Rapid alteplase administration improves functional outcomes in patients with stroke due to large vessel occlusions: Meta-analysis of the noninterventional arm from the HERMES collaboration

Mayank Goyal, Mohammed Almekhlafi, D. Iederik W. DIppel, Bruce C. V. Campbell, Keith Muir, Andrew M. Demchuk, Serge Bracard, Antoni Davalos, Francis Guillemin, Tudor G. Jovin, Bijoy K. Menon, Peter J. Mitchell, Scott Brown, Philip White, Charles B. L. M. Majoie, Jeffrey L. Saver, Michael D. Hill

Research output: Contribution to journalArticleAcademicpeer-review


Background and Purpose - We report the relation of onset-to-treatment time and door-to-needle time with functional outcomes and mortality among patients with ischemic stroke with imaging-proven large vessel occlusion treated with intravenous alteplase. Methods - Individual patient-level data from the HERMES (Highly Effective Reperfusion Evaluated in Multiple Endovascular Stroke Trials) collaboration were pooled from 7 trials that randomized patients to mechanical thrombectomy added to best medical therapy versus best medical therapy alone. Analysis was restricted to patients who received alteplase directly at the endovascular hospital. The primary outcome was disability defined on the modified Rankin Scale at 3 months. Results - Among 601 patients, mean age was 66.0 years (SD, 13.9), 50% were women, and median National Institutes of Health Stroke Scale score was 17. Onset-to-treatment time was median 125 minutes (interquartile range, 90-170). Door-to-treatment time was median 38 minutes (interquartile range, 26-55). Each 60-minute onset-to-treatment time delay was associated with greater disability at 90 days; the odds of functional independence (modified Rankin Scale, 0-2) at 90 days was 0.82 (95% CI, 0.66-1.03). With each 60-minute delay in door-to-needle time; the odds of functional independence was 0.55 (95% CI, 0.37-0.81) at 90 days. The absolute decline in the rate of excellent outcome (modified Rankin Scale, 0-1 at 90 days) was 20.3 per 1000 patients treated per 15-minute delay in door-to-needle time. The adjusted absolute risk difference for a door-to-needle time <30 minutes versus 30 to 60 minutes was 19.3% for independent outcome (number-needed-to-treat ≈5 to gain 1 additional good outcome). Symptomatic intracranial hemorrhage occurred in 3.4% of patients, without a significant time dependency: Odds ratio, 0.74 (95% CI, 0.43-1.28). Conclusions - Faster intravenous thrombolysis delivery is associated with less disability at 3 months among patients with large vessel occlusion.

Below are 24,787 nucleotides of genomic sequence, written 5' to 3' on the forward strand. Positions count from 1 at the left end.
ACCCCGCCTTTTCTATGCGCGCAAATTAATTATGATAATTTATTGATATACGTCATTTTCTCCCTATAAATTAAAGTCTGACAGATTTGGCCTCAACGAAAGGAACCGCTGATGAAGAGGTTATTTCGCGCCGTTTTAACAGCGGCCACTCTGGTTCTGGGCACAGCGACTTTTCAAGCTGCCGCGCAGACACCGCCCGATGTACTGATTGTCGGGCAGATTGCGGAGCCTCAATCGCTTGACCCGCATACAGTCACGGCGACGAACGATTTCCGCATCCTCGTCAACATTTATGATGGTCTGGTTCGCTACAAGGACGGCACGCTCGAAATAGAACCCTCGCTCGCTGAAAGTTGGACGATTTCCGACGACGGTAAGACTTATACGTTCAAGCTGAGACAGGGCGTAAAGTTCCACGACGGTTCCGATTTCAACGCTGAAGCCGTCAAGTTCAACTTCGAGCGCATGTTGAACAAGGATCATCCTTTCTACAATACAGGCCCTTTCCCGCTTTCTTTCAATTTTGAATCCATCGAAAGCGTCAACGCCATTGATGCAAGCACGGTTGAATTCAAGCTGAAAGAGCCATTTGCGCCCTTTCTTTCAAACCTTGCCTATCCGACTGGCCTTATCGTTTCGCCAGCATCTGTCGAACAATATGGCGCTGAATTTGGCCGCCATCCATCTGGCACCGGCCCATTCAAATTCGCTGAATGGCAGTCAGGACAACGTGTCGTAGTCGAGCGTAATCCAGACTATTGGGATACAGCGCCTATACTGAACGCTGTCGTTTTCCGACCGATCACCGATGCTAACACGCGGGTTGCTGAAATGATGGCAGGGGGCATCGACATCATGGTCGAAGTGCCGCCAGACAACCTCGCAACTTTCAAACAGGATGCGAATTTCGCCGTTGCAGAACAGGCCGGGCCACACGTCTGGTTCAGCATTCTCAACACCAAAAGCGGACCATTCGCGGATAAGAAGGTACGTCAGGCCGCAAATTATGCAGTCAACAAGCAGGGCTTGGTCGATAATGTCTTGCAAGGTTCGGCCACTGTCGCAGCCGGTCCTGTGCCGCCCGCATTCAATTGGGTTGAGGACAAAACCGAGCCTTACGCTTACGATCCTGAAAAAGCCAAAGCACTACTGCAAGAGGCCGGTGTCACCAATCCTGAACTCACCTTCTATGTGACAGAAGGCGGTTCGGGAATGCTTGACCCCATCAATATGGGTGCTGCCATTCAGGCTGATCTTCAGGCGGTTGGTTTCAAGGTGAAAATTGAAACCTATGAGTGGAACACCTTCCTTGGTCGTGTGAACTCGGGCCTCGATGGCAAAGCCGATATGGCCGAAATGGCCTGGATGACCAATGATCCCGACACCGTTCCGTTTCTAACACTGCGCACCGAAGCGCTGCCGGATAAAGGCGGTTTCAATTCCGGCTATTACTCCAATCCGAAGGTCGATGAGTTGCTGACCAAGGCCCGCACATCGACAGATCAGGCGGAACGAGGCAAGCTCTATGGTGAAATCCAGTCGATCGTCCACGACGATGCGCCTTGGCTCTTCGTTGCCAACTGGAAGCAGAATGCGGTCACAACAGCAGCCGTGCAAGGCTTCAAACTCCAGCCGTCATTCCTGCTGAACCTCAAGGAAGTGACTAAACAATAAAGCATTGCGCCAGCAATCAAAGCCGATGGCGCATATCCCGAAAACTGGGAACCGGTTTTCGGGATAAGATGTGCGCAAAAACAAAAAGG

Original languageEnglish
Pages (from-to)645-651
Issue number3
Publication statusPublished - 1 Mar 2019
Externally publishedYes

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